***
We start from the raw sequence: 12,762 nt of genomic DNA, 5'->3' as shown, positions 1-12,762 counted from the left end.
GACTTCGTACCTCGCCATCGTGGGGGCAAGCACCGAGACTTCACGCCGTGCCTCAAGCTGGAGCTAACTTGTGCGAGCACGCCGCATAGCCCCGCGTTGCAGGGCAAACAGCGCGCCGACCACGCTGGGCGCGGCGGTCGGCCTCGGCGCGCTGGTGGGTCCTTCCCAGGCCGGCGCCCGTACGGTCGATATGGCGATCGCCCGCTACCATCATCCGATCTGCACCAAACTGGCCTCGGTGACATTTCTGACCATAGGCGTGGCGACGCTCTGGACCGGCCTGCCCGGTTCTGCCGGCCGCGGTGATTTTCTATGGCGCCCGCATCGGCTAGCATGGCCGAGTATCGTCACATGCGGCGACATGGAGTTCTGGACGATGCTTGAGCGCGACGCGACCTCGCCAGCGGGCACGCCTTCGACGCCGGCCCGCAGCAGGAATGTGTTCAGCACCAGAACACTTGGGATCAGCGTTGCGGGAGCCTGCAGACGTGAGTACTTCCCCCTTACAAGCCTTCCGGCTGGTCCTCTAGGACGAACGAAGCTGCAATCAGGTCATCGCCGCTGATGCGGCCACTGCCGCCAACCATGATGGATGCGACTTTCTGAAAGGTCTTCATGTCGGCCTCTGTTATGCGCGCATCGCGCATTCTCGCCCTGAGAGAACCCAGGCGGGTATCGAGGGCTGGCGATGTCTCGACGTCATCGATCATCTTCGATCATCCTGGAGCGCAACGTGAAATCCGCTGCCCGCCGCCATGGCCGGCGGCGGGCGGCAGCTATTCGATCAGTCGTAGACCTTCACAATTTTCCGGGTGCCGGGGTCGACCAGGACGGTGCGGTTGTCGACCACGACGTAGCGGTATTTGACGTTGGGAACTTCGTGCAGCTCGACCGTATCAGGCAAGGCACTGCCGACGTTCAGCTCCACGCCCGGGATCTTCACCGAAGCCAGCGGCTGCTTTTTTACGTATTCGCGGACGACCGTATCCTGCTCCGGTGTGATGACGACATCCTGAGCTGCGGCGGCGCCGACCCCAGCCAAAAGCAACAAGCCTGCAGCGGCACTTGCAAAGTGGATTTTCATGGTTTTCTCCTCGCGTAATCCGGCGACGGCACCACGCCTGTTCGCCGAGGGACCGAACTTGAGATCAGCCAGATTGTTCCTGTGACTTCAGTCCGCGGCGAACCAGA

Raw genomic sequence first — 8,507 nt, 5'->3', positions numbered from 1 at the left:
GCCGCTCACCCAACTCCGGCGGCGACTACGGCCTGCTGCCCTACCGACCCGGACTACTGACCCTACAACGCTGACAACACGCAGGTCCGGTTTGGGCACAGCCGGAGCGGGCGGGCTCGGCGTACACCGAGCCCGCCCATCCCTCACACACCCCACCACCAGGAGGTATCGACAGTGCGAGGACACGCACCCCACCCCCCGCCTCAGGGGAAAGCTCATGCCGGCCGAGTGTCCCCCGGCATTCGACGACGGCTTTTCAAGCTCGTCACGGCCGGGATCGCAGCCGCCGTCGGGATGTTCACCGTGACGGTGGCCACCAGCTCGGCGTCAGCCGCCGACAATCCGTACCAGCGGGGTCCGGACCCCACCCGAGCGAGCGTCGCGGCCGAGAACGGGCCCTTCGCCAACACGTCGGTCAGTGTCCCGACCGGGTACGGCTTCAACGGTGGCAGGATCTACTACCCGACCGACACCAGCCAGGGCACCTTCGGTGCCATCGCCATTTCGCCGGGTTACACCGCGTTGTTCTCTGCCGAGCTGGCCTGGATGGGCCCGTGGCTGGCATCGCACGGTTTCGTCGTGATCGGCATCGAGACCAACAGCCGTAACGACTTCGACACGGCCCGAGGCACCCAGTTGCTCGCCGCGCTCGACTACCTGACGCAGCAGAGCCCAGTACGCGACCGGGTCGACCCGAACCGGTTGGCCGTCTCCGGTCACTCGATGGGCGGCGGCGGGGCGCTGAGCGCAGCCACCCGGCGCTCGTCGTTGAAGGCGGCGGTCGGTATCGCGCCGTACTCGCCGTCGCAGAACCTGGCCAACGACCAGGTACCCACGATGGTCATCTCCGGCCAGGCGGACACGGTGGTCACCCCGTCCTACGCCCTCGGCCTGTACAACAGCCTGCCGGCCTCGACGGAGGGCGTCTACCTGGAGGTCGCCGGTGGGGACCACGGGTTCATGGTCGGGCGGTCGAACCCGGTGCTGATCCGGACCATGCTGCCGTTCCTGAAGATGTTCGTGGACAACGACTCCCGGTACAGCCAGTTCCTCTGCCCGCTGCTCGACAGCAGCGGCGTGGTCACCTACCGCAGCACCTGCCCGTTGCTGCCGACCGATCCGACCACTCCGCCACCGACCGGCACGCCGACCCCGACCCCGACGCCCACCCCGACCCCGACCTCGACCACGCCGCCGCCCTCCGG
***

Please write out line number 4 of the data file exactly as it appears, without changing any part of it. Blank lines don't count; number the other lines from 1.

GCCGCTCACCCAACTCCGGCGGCGACTACGGCCTGCTGCCCTACCGACCCGGACTACTGACCCTACAACGCTGACAACACGCAGGTCCGGTTTGGGCACAGCCGGAGCGGGCGGGCTCGGCGTACACCGAGCCCGCCCATCCCTCACACACCCCACCACCAGGAGGTATCGACAGTGCGAGGACACGCACCCCACCCCCCGCCTCAGGGGAAAGCTCATGCCGGCCGAGTGTCCCCCGGCATTCGACGACGGCTTTTCAAGCTCGTCACGGCCGGGATCGCAGCCGCCGTCGGGATGTTCACCGTGACGGTGGCCACCAGCTCGGCGTCAGCCGCCGACAATCCGTACCAGCGGGGTCCGGACCCCACCCGAGCGAGCGTCGCGGCCGAGAACGGGCCCTTCGCCAACACGTCGGTCAGTGTCCCGACCGGGTACGGCTTCAACGGTGGCAGGATCTACTACCCGACCGACACCAGCCAGGGCACCTTCGGTGCCATCGCCATTTCGCCGGGTTACACCGCGTTGTTCTCTGCCGAGCTGGCCTGGATGGGCCCGTGGCTGGCATCGCACGGTTTCGTCGTGATCGGCATCGAGACCAACAGCCGTAACGACTTCGACACGGCCCGAGGCACCCAGTTGCTCGCCGCGCTCGACTACCTGACGCAGCAGAGCCCAGTACGCGACCGGGTCGACCCGAACCGGTTGGCCGTCTCCGGTCACTCGATGGGCGGCGGCGGGGCGCTGAGCGCAGCCACCCGGCGCTCGTCGTTGAAGGCGGCGGTCGGTATCGCGCCGTACTCGCCGTCGCAGAACCTGGCCAACGACCAGGTACCCACGATGGTCATCTCCGGCCAGGCGGACACGGTGGTCACCCCGTCCTACGCCCTCGGCCTGTACAACAGCCTGCCGGCCTCGACGGAGGGCGTCTACCTGGAGGTCGCCGGTGGGGACCACGGGTTCATGGTCGGGCGGTCGAACCCGGTGCTGATCCGGACCATGCTGCCGTTCCTGAAGATGTTCGTGGACAACGACTCCCGGTACAGCCAGTTCCTCTGCCCGCTGCTCGACAGCAGCGGCGTGGTCACCTACCGCAGCACCTGCCCGTTGCTGCCGACCGATCCGACCACTCCGCCACCGACCGGCACGCCGACCCCGACCCCGACGCCCACCCCGACCCCGACCTCGACCACGCCGCCGCCCTCCGG